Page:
Is this still frost damage?

Discussion in 'Maples' started by Riverdale27, Jul 28, 2021.

  1. Riverdale27

    Riverdale27 Active Member

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    Hi guys,

    Is this still the frost damage we've been talking about in this topic?

    Will my Sode Nishiki survive this?

    Seems to me some kind of fungus? Or dieback or something like that? Leaves are OK though... well... they are hanging on :)
     

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  2. maf

    maf Contributor Maple Society 10 Years

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    It looks to me as if the parts of the twigs that are damaged are those most exposed to the sun? If so, then you are probably looking at sun damage to the twigs. Soft growth on trees new from the nursery, forced with NPK, is particularly sensitive to this type of damage. There may also be bacterial infection involved, but it is likely this is secondary infection that takes advantage of damaged tissue.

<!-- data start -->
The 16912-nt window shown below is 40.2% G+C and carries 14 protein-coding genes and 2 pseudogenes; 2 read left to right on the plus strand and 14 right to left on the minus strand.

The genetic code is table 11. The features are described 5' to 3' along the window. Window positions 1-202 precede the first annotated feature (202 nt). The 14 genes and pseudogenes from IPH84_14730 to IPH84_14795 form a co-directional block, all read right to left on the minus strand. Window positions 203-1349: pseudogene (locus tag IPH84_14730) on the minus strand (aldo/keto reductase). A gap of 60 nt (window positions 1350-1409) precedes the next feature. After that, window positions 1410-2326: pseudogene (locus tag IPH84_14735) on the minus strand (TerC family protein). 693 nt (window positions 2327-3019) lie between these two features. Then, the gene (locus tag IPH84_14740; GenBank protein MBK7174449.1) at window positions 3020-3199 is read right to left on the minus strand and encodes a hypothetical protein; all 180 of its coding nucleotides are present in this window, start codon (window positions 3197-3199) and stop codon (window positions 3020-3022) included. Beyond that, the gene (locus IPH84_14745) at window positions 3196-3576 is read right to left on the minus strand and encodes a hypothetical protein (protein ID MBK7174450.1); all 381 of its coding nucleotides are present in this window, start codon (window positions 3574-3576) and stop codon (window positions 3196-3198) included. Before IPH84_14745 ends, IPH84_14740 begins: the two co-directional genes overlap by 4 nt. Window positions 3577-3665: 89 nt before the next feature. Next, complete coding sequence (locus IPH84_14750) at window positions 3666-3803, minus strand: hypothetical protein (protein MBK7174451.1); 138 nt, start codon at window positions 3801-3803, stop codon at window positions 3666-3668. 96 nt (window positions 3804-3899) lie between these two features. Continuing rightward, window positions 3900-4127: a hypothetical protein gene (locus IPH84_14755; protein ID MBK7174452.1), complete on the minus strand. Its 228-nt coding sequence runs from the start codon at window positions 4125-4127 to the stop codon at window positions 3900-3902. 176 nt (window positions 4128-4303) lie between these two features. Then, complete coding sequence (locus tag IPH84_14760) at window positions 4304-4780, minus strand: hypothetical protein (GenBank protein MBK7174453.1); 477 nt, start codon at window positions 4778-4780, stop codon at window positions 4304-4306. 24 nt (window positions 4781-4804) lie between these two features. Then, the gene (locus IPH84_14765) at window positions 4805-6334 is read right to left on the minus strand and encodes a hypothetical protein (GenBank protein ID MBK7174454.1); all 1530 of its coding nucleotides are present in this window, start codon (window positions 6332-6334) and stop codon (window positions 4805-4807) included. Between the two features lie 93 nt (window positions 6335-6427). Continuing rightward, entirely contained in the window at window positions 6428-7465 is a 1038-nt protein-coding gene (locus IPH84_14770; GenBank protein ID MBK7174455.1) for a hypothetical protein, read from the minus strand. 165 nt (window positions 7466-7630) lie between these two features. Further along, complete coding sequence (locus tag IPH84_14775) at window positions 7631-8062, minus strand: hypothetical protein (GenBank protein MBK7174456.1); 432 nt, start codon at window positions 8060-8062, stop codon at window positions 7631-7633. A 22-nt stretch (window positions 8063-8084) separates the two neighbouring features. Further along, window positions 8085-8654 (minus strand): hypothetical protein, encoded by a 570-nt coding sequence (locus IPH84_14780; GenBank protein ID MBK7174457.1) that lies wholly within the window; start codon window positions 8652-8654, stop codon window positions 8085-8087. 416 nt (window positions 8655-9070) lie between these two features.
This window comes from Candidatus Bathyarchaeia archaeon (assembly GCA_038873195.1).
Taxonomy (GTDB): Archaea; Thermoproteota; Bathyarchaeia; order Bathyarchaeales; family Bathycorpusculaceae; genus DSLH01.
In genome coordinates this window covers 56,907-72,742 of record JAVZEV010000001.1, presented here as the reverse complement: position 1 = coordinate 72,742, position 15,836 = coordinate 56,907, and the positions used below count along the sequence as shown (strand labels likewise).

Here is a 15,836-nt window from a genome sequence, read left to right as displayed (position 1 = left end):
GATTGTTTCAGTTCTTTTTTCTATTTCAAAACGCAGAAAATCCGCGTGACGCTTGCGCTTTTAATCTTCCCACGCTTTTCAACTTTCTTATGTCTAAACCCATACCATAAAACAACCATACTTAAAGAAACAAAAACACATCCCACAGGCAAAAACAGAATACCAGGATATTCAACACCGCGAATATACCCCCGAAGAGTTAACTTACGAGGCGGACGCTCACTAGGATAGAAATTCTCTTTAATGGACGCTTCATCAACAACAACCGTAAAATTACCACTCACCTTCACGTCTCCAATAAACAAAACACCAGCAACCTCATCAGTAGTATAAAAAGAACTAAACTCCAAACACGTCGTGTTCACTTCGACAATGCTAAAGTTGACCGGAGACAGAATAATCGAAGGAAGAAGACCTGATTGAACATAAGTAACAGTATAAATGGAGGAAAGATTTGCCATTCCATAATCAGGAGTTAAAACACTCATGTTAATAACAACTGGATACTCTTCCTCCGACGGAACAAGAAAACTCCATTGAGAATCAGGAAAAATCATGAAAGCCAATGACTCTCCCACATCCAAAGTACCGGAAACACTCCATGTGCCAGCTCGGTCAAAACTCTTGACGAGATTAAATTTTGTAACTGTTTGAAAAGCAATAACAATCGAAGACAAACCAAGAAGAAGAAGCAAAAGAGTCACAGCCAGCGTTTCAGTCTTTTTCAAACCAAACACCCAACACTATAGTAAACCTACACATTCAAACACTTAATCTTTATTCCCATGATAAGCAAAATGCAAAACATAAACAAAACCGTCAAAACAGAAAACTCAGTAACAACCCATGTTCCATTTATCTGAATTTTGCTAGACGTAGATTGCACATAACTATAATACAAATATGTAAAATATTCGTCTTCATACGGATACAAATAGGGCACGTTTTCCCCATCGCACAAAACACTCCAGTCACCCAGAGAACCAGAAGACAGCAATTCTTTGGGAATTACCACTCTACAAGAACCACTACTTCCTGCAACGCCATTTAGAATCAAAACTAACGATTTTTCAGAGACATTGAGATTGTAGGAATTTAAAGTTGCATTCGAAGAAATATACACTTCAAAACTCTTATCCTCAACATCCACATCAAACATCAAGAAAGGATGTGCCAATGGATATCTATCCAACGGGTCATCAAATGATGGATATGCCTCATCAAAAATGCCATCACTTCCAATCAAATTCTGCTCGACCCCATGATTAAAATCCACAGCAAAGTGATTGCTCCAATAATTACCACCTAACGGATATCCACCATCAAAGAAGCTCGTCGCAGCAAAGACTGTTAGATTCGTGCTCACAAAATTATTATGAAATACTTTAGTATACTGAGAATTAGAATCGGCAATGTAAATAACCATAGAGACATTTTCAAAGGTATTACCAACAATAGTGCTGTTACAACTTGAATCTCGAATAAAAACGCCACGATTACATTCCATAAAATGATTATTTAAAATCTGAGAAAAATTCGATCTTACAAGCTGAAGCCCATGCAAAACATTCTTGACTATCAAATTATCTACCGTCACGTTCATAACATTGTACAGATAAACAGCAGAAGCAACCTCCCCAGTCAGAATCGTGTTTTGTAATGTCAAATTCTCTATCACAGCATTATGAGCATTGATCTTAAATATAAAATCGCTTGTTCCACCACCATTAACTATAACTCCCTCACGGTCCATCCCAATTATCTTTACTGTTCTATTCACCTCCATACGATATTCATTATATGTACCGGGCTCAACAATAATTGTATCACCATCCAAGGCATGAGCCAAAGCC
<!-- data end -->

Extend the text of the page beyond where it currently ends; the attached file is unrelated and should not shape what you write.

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  3. Riverdale27

    Riverdale27 Active Member

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    You think this will disappear once the tree gets settled? Or should I change location to shade? Which would mean... move into a container.
     
  4. maf

    maf Contributor Maple Society 10 Years

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    I can't say for sure as I have never grown 'Sode nishiki'. It looks like that area gets full sun all day with no respite - I would be fine with a tough green or red leaved cultivar in that spot, once settled, but I understand 'Sode nishiki' has yellow spring tones and some variegation, which would make it more sensitive to the sun. If it was my maple I wouldn't risk it, and instead position it where it received shade for at least part of the day.